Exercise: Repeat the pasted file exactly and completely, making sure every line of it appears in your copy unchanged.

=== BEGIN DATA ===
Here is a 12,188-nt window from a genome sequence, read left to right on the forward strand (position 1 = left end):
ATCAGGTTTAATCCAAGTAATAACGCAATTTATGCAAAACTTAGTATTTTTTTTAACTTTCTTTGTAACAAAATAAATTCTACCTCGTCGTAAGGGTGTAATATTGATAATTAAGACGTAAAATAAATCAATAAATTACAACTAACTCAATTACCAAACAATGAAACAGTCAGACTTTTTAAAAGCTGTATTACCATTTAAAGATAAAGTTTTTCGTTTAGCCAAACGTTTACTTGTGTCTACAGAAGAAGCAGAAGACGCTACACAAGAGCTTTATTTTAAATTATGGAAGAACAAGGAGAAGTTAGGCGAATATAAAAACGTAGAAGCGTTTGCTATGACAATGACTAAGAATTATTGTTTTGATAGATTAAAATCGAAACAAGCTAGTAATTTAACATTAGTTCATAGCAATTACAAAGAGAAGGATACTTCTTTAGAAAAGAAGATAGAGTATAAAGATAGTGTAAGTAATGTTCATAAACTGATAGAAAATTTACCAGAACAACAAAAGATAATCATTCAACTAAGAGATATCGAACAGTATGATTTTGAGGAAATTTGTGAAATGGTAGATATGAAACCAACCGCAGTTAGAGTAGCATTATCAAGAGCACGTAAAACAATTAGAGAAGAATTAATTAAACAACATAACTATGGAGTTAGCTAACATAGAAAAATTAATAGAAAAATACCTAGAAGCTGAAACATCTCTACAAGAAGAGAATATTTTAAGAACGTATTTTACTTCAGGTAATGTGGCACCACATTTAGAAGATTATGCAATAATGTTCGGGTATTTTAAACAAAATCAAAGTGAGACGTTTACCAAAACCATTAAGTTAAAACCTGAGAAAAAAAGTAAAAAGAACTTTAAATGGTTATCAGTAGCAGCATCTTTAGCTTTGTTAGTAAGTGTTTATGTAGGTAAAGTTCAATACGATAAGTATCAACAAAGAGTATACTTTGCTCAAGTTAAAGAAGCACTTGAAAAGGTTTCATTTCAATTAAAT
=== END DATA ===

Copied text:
Here is a 12,188-nt window from a genome sequence, read left to right on the forward strand (position 1 = left end):
ATCAGGTTTAATCCAAGTAATAACGCAATTTATGCAAAACTTAGTATTTTTTTTAACTTTCTTTGTAACAAAATAAATTCTACCTCGTCGTAAGGGTGTAATATTGATAATTAAGACGTAAAATAAATCAATAAATTACAACTAACTCAATTACCAAACAATGAAACAGTCAGACTTTTTAAAAGCTGTATTACCATTTAAAGATAAAGTTTTTCGTTTAGCCAAACGTTTACTTGTGTCTACAGAAGAAGCAGAAGACGCTACACAAGAGCTTTATTTTAAATTATGGAAGAACAAGGAGAAGTTAGGCGAATATAAAAACGTAGAAGCGTTTGCTATGACAATGACTAAGAATTATTGTTTTGATAGATTAAAATCGAAACAAGCTAGTAATTTAACATTAGTTCATAGCAATTACAAAGAGAAGGATACTTCTTTAGAAAAGAAGATAGAGTATAAAGATAGTGTAAGTAATGTTCATAAACTGATAGAAAATTTACCAGAACAACAAAAGATAATCATTCAACTAAGAGATATCGAACAGTATGATTTTGAGGAAATTTGTGAAATGGTAGATATGAAACCAACCGCAGTTAGAGTAGCATTATCAAGAGCACGTAAAACAATTAGAGAAGAATTAATTAAACAACATAACTATGGAGTTAGCTAACATAGAAAAATTAATAGAAAAATACCTAGAAGCTGAAACATCTCTACAAGAAGAGAATATTTTAAGAACGTATTTTACTTCAGGTAATGTGGCACCACATTTAGAAGATTATGCAATAATGTTCGGGTATTTTAAACAAAATCAAAGTGAGACGTTTACCAAAACCATTAAGTTAAAACCTGAGAAAAAAAGTAAAAAGAACTTTAAATGGTTATCAGTAGCAGCATCTTTAGCTTTGTTAGTAAGTGTTTATGTAGGTAAAGTTCAATACGATAAGTATCAACAAAGAGTATACTTTGCTCAAGTTAAAGAAGCACTTGAAAAGGTTTCATTTCAATTAAAT